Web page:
Several systematic reviews have studied the temporary general health effects of Ramadan intermittent fasting (RIF) on the body. However, reports on dental health mostly resemble casual mentions rather than actual in-depth studies.
Some of the general health effects that have been studied include effects on the immune system, cardiovascular function, dietary intake and body composition or weight, glycemic control, kidney function, and sleep. But what specifically occurs in a person’s mouth during the fasting of Ramadan? The Impacts of Ramadan Intermittent Fasting on Saliva Flow-rate and Metabolic Data: A Systematic Review looks to specifically identify and measure salivary flow rate (SFR) and other metabolic parameters such as cortisol, glucose, melatonin, and uric acid.
The ultimate goal is to determine what we can do to help our patients maintain great oral health during Ramadan.
RIF Impact on SFR
This review showed that the salivary flow rate decreased by an average of 10% during fasting, reaching even lower points because the individuals’ saliva isn’t stimulated by the smell and taste of food and drink. At the same time, the lack of jaw movement, or the orally sedentary behaviors during this time, decreases metabolism and slows down the production of saliva.
This may lead to xerostomia and difficulty swallowing when able to do so. There may not be enough saliva to neutralize acids and clean bacteria from the oral cavity, so it is suggested that several times per day, without swallowing, swish with water to rinse the mouth out.
RIF Impact on Melatonin and Cortisol
A circadian clock determines the release of melatonin in saliva and plasma. Melatonin increases feelings of tiredness and fatigue. So, melatonin is decreased during the daytime and increased at night. Slightly and temporarily, Ramadan can turn that circadian clock on its head. Just as sleep is affected, so is saliva flow and the ability to heal.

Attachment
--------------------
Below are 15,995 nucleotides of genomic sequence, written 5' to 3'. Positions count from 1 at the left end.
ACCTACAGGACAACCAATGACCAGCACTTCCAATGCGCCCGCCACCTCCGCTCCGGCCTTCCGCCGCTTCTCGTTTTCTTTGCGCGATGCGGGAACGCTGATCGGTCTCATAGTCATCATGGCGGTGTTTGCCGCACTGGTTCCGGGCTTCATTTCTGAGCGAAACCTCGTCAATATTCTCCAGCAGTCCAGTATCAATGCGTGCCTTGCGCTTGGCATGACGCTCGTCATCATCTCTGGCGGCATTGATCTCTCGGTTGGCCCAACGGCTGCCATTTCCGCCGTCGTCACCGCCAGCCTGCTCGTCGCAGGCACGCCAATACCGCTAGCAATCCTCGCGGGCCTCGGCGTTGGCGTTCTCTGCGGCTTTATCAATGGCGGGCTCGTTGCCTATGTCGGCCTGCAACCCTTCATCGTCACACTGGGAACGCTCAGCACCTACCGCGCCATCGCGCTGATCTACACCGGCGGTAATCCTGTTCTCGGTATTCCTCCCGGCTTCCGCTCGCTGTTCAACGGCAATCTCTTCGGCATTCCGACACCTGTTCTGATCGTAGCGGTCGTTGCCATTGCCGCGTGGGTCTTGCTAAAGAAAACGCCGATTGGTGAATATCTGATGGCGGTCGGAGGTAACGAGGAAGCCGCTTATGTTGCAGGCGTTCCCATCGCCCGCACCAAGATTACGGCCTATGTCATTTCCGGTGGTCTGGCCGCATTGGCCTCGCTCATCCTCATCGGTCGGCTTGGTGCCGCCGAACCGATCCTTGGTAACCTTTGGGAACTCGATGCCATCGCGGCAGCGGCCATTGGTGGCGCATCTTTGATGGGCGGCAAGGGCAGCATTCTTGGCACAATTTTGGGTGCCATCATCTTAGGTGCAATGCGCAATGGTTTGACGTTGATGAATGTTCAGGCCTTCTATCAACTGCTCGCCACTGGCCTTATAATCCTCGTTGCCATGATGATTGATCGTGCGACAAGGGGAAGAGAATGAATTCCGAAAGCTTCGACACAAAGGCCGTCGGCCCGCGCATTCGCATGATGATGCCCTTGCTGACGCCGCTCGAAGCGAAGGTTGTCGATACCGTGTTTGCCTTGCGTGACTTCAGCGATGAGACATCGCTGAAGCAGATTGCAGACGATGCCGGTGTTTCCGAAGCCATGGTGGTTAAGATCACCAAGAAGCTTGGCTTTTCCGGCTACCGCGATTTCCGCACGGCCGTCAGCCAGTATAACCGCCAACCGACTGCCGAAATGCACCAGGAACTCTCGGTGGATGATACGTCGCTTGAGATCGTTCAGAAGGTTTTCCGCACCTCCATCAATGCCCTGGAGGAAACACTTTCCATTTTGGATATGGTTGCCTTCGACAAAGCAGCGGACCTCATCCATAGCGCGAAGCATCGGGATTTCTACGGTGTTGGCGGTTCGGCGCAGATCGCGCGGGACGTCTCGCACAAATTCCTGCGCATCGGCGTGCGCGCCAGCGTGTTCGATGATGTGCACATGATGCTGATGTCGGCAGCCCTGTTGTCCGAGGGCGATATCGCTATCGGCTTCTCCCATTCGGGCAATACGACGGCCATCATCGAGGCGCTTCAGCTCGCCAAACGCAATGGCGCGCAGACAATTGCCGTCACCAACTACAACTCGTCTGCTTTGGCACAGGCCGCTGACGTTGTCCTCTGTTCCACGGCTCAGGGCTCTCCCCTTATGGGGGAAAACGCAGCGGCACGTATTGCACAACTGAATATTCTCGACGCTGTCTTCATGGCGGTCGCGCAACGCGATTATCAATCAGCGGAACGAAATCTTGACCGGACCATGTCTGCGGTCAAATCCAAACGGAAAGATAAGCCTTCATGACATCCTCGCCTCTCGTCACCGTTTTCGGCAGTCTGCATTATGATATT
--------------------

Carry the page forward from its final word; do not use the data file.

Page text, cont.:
Cortisol balances blood glucose and determines when it should be sent out into the bloodstream to match the energetic demands of our bodies. Much like melatonin, cortisol is regulated throughout the day. Salivary cortisol measures can rise exactly when they aren’t desired to, giving your patients a mouthful of sugars, naturally.
RIF Impact on Salivary Metabolic Data
Alkaline phosphate (ALP) is produced in the salivary glands and the alveolar bone of the jaw. The levels of ALP are known to directly determine the occurrence and severity of periodontal diseases and instances of caries since it is directly involved in calcium and phosphate binding. While this particular salivary change hasn’t been determined to be a definitive cause of periodontal disease and caries, there may be a higher risk.
Uric acid is involved in speedy healing and bacterial/viral defense, which can decrease during Ramadan.
The researchers conclude, “There is a general trend toward a decrease in SFR and a decrease in the content of the majority of the biomarkers investigated, with the exception of ALP and uric acid. These changes cannot be easily attributed to any single factor, especially because of the lack of information on hydration status, dietary habits, physical activity, and hygiene habits. Although the findings of this systematic review are interesting, scientific evidence should be interpreted carefully because studies of the impact of RIF on saliva parameters are scarce. This is mostly due to the lack of accurate methodological details or variations in the investigated saliva parameters and the employed methodologies. Furthermore, the authors have provided some recommendations for designing future studies related to the impact of RIF on salivary parameters.”
The researchers suggest dental professionals can educate their patients who observe Ramadan to:
(i) adopt a well-balanced diet with sufficient hydration before Sahur and after Iftar;
(ii) brush teeth, at least after Iftar and just after Sahur, before the dawn;
(iii) rinse mouth without swallowing water for better biofilm control and reduction of halitosis;
(iv) take care of the oral cavity, particularly for patients with chronic systemic diseases, especially with metabolic disorders (e.g., diabetes mellitus), in order to avoid the progression of a preexistent pathology (e.g., periodontal disease, dental caries).
The researchers suggest that dental clinicians need to treat patients observing Ramadan with special precautions (e.g., administering intramuscular or trans-dermal treatment instead of oral agents) to respect their religious practices.